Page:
The disease model of madness treats it as a disease to be cured. Dr. Hoch’s insistence that LSD could not be a positive experience exemplifies the authority of the medical specialist to make proclamations about the mental patient’s experience. To the observer on the outside, the symptoms “thought, mood, and perceptual disorders” (Galanter and Kleber, 1994:141)—are clearly recognizable. But what do they signify? To the medical specialist they look like madness, and madness is a disorder, a disease to be cured. If they mimic schizophrenia, then they signify nothing.  Biology gives physicians jurisdiction here.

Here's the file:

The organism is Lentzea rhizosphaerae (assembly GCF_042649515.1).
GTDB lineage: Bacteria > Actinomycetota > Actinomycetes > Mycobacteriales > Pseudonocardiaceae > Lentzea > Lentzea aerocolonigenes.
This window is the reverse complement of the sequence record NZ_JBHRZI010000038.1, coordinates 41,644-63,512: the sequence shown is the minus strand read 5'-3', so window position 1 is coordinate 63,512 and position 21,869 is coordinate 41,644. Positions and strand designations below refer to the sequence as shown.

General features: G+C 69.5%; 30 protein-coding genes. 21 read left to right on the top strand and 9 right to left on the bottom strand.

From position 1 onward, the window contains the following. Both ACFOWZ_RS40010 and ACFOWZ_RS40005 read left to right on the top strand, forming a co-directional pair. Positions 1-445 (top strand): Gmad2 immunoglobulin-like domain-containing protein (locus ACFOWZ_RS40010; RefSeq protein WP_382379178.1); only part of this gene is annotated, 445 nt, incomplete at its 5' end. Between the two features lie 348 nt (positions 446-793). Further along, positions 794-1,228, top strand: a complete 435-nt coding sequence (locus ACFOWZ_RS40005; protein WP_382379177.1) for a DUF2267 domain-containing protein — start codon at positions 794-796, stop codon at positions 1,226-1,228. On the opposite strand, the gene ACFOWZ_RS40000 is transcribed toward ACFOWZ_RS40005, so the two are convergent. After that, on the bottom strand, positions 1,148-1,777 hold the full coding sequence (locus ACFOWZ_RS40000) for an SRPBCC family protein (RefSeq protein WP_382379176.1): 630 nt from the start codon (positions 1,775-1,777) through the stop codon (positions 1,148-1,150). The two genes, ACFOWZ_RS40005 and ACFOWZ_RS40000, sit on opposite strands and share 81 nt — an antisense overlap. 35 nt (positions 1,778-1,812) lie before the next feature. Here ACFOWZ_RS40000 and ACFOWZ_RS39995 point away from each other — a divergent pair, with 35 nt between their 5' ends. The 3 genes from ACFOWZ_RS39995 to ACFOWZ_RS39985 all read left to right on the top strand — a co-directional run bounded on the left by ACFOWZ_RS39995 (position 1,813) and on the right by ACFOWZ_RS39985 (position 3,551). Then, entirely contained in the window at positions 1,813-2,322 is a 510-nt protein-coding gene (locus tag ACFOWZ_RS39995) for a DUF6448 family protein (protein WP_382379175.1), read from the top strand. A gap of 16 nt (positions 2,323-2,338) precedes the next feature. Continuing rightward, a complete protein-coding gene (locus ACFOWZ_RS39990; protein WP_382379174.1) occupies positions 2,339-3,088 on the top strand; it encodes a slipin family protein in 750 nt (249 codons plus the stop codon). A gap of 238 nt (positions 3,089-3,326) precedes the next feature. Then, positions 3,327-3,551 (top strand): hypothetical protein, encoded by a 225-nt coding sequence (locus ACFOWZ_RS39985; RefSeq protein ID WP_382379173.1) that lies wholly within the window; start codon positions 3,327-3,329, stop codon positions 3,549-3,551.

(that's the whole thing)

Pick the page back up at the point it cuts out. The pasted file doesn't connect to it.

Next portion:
From the perspective of Mr. Mayhew, the Member of Parliament who wanted to make all psychiatrists mad, these drugs afforded a valuable learning experience for psychiatrists: they could feel what being mad is like. The psychotomimetic model ascribes all agency to the drug itself. In this model, doctors, who dictate the treatment modality, deny any effects of their own agency on the “psychosis.” Similarly, the biological disease model of madness rests on the assumption that the “disease” is produced wholly by the patient.  In contrast, if the symptoms of a hallucinogenic experience caused in “normal” people after ingestion of psychoactive compounds can vary, then potentially the experiences of the mad can vary as well. According to one definition, “iatrogenic,” meaning “caused by the mannerisms or treatment of a physician, is specified as “imaginary illness of the patient brought about by the physician,” (New Webster’s Dictionary, 1985: 473).  If the agency of the physician has iatrogenic effects in patients undergoing “psychomimesis,” that premise implies that some of the negative symptoms of mental illness generally might likewise be generated by the treatment regimen. In that case the outcome of hallucination could be revelation or psychosis, depending on the influence of outside agencies.